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Re: Fine-tuning CIF dictionary regexes

On Mon, 18 Apr 2005, James Hester wrote:

> The point I want to discuss boils down to: should the regular
> expressions in the CIF dictionary be find-tuned to be compatible not
> only with POSIX-compliant regular expression engines?

POSIX compliance makes sure you exhaust the input string until you find 
the longest matching sequence. This is necessary to get the "correct" 
token.

>
> The following two constructs from mm_cif, although POSIX compliant, will
> not correctly match in a Perl or Python or Tcl regular expression (and
> any other NFA engine)
>
> floating point numbers:
>
> '-?(([0-9]+)[.]?|([0-9]*[.][0-9]+))([(][0-9]+[)])?([eE][+-]?[0-9]+)?'
>
> symmetry operations
> '([1-9]|[1-9][0-9]|1[0-8][0-9]|19[0-2])(_[1-9][1-9][1-9])?'
>
> The problem is that the non-POSIX engines will go through the
> alternations (separated by |) in the above expressions from left to
> right, returning the first match, and as the second part is optional,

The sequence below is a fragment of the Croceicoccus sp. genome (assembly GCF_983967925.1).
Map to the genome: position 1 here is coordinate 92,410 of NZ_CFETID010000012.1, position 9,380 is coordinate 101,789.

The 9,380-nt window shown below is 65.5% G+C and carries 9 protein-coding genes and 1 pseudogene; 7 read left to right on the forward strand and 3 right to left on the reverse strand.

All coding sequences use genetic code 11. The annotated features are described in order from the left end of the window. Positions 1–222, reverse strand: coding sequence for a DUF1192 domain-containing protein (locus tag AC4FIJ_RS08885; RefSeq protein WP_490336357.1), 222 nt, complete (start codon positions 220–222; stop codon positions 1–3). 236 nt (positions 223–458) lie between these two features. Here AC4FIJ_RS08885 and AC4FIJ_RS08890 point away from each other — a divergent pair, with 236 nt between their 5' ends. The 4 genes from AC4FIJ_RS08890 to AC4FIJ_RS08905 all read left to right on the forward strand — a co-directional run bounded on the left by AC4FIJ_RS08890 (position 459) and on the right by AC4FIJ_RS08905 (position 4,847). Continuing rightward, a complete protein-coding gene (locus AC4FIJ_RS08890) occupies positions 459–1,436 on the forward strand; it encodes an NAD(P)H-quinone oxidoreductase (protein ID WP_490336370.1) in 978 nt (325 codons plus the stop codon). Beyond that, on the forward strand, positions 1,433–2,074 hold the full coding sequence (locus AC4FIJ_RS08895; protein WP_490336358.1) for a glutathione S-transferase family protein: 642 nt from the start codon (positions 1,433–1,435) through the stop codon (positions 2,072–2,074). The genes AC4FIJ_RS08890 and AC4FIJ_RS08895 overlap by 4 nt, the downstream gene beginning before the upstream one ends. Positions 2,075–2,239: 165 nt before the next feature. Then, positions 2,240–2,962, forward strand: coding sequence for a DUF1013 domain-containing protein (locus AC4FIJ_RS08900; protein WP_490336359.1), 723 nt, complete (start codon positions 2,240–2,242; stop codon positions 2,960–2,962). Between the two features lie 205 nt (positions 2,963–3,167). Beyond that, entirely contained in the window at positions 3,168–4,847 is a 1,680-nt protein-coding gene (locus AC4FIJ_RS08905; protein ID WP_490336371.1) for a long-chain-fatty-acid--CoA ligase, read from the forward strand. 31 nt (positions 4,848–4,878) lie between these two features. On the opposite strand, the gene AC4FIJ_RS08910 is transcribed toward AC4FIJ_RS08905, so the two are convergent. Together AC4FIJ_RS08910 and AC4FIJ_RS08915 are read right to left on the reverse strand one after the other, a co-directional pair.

> there is no requirement to match it.  In contrast, a POSIX engine must
> return the longest match.  So e.g. if Python is fed the number
> 78.456(22), "78." will be matched by the floating point expression, as
> this satisfies the first part of the alternation, and everything else in
> the regular expression is optional.

But if you are throwing the "number" to a series of compiled regular 
expressions won't 78.456(22) also match '7', an integer, and return the 
INT token? If that happens to be the first rule it comes across?

>
> One suggestion is that these two regular expressions are re-ordered so
> that those alternatives in an alternation which are a subset of other
> alternatives come later.  This remains POSIX-compliant and means many
> non-POSIX engines will find the longest match.

Are you sure you can order the rules such that it eliminates all instances 
of the problem you allude to?

cheers

Nick

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